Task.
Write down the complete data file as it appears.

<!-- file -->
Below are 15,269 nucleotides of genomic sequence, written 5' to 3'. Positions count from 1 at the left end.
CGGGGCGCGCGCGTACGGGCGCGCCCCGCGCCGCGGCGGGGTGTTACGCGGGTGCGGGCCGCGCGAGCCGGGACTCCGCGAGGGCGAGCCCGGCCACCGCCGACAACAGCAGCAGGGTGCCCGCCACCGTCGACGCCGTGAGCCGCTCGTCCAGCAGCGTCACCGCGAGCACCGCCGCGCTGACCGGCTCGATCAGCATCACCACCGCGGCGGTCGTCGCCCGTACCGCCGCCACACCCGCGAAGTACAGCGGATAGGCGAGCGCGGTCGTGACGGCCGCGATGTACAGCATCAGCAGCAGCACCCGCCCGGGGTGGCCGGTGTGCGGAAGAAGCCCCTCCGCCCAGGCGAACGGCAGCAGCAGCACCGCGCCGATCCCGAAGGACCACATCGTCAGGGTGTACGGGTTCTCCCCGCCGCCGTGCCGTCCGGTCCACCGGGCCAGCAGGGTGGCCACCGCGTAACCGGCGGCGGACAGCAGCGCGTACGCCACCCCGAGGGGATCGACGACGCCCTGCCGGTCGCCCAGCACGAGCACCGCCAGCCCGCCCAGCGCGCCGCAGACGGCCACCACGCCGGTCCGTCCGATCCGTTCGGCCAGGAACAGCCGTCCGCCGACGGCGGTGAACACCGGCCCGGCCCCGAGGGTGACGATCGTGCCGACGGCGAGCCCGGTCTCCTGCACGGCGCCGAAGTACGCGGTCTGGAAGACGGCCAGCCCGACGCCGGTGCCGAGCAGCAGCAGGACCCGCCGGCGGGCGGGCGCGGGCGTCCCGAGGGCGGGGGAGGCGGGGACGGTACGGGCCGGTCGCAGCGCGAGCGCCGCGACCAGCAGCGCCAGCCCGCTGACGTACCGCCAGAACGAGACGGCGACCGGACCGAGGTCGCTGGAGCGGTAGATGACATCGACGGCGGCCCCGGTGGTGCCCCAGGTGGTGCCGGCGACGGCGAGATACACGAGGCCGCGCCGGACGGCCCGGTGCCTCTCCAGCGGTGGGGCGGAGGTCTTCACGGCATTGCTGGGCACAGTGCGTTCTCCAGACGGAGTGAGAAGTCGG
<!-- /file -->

Below are 15,269 nucleotides of genomic sequence, written 5' to 3'. Positions count from 1 at the left end.
CGGGGCGCGCGCGTACGGGCGCGCCCCGCGCCGCGGCGGGGTGTTACGCGGGTGCGGGCCGCGCGAGCCGGGACTCCGCGAGGGCGAGCCCGGCCACCGCCGACAACAGCAGCAGGGTGCCCGCCACCGTCGACGCCGTGAGCCGCTCGTCCAGCAGCGTCACCGCGAGCACCGCCGCGCTGACCGGCTCGATCAGCATCACCACCGCGGCGGTCGTCGCCCGTACCGCCGCCACACCCGCGAAGTACAGCGGATAGGCGAGCGCGGTCGTGACGGCCGCGATGTACAGCATCAGCAGCAGCACCCGCCCGGGGTGGCCGGTGTGCGGAAGAAGCCCCTCCGCCCAGGCGAACGGCAGCAGCAGCACCGCGCCGATCCCGAAGGACCACATCGTCAGGGTGTACGGGTTCTCCCCGCCGCCGTGCCGTCCGGTCCACCGGGCCAGCAGGGTGGCCACCGCGTAACCGGCGGCGGACAGCAGCGCGTACGCCACCCCGAGGGGATCGACGACGCCCTGCCGGTCGCCCAGCACGAGCACCGCCAGCCCGCCCAGCGCGCCGCAGACGGCCACCACGCCGGTCCGTCCGATCCGTTCGGCCAGGAACAGCCGTCCGCCGACGGCGGTGAACACCGGCCCGGCCCCGAGGGTGACGATCGTGCCGACGGCGAGCCCGGTCTCCTGCACGGCGCCGAAGTACGCGGTCTGGAAGACGGCCAGCCCGACGCCGGTGCCGAGCAGCAGCAGGACCCGCCGGCGGGCGGGCGCGGGCGTCCCGAGGGCGGGGGAGGCGGGGACGGTACGGGCCGGTCGCAGCGCGAGCGCCGCGACCAGCAGCGCCAGCCCGCTGACGTACCGCCAGAACGAGACGGCGACCGGACCGAGGTCGCTGGAGCGGTAGATGACATCGACGGCGGCCCCGGTGGTGCCCCAGGTGGTGCCGGCGACGGCGAGATACACGAGGCCGCGCCGGACGGCCCGGTGCCTCTCCAGCGGTGGGGCGGAGGTCTTCACGGCATTGCTGGGCACAGTGCGTTCTCCAGACGGAGTGAGAAGTCGG